Boeing Co.’s decision to open an information technology hub here is the latest in a string of big wins for the St. Louis region’s growing tech industry.
The aerospace giant Monday confirmed plans, first reported in Saturday’s Seattle Times, to shift roughly 600 tech jobs here over the next three years through a mix of relocation and new hiring. It comes on the heels of moves by companies ranging from department store operator Hudson’s Bay Co. to pharmacy benefit manager Express Scripts to beef up technology operations here.
And all these moves, said Steve Johnson, executive vice president for economic development at the St. Louis Regional Chamber, are starting to deepen St. Louis’ reputation as a tech town.
“I wouldn’t say we’ll never see manufacturing again,” he said. “But I do think you’re witnessing the continuing evolution of St. Louis’ economy.”
For Boeing, the shift is a marriage of the manufacturing it already performs here with more focus on technology. The company is launching a broad plan to realign its 7,900-person internal IT unit — which handles everything from fixing laptops to designing complex aircraft software — to better meet technology needs across its map of facilities stretching from coast to coast.
“We’re trying to support increased demand without dramatically increasing cost,” said spokesman Andrew Favreau. “A big portion of that is bringing people who work on similar tools and technology together in one place, to help them share knowledge and provide the most efficient support possible.”
Boeing first discussed plans to restructure its technology unit in March, though it was unclear then how many jobs would be affected, or where. It briefed workers on its plans Monday, said Favreau, though the move is still in the planning stages.
He said it is likely that roughly 600 jobs each would be moved to Boeing’s massive north St. Louis County campus, headquarters of the company’s defense unit, and to North Charleston, S.C., where it has ramped up production of its 787 Dreamliner. As many as 1,500 jobs could be eliminated in the Seattle area, the Seattle Times reported.
The company has gradually been shifting manufacturing work on commercial aircraft out of Washington state to cheaper, nonunion, locales like South Carolina. So far, its operations in St. Louis, where its defense unit employs nearly 15,000 people, have been largely unaffected.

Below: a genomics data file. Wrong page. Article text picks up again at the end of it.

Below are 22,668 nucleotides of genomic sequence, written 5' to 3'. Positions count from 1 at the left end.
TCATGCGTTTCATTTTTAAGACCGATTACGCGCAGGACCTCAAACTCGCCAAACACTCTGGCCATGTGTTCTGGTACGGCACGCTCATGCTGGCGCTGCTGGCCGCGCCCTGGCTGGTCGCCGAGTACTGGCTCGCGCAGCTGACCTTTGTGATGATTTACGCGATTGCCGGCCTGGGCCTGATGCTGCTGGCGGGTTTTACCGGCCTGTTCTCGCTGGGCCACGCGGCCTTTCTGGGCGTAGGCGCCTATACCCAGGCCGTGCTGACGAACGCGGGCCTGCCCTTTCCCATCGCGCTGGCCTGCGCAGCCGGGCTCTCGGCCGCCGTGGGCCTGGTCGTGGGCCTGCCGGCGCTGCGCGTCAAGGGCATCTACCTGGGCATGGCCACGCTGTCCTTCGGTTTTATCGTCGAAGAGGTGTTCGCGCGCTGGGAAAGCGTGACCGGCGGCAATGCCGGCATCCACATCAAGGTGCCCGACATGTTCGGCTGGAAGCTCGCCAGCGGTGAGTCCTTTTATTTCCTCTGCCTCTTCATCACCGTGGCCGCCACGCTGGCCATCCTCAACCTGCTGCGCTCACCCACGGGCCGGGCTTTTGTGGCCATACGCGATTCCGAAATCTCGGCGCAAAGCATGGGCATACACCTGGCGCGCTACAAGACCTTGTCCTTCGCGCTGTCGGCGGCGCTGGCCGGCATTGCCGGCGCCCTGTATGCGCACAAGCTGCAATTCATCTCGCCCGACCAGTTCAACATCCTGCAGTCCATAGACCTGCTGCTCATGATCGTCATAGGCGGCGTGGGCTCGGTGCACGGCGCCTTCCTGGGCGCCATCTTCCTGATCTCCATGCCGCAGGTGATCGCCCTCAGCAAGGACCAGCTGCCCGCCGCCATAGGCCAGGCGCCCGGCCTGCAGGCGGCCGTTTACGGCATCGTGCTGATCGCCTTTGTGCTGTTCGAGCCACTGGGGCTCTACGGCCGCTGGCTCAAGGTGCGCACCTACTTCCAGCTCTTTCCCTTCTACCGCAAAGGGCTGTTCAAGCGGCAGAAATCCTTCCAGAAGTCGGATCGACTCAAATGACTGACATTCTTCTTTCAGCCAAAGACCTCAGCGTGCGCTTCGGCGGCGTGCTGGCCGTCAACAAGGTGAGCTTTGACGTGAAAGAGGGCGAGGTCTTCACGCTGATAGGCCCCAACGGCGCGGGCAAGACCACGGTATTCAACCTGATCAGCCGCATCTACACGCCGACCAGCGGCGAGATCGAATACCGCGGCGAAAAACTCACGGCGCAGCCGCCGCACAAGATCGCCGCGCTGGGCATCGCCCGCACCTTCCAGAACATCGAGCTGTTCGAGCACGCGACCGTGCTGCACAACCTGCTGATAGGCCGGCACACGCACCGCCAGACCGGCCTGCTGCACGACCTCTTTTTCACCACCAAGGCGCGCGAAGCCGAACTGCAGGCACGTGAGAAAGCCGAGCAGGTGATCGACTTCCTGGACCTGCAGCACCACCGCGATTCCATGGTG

But moves like this are a sign that the region’s skilled workforce and relatively low costs make it an attractive place for Boeing to shift resources, said Denny Coleman, president of the St. Louis County Economic Council.
“These are the kind of jobs that are attracted by the talent pool, but also by a high quality of life, lower cost of living and amenities,” he said. “It’s a very significant trend.”
Thanks to its legacy as a big corporate town, St. Louis long has had a strong pool of IT talent, Johnson said. And despite big cutbacks of IT staff at companies like Macy’s and Anheuser-Busch in the recession, many workers stayed here. They’ve since been hired by companies that continued growing, and that growth has attracted more companies that need IT workers, everyone from Unisys Corp. to Wells Fargo Advisors. It has also sparked a growing list of tech-focused startups.
“You’ve had all these companies with huge IT shops here,” Johnson said. “That begins to start replicating itself, and it makes the market here very strong.”
That has actually begun to push up wages for IT workers, Johnson said, even as lower costs is one of the factors that makes St. Louis attractive. In Seattle, though, Boeing is competing for talent with even higher-paying companies such as Microsoft and Amazon.
It’s unclear what sort of subsidies the company might receive for the move, though it will likely qualify for both state and local tax breaks. A spokesman for the Missouri Department of Economic Development said he “could not comment on pending projects.” Coleman said that county officials had not yet discussed incentives with Boeing.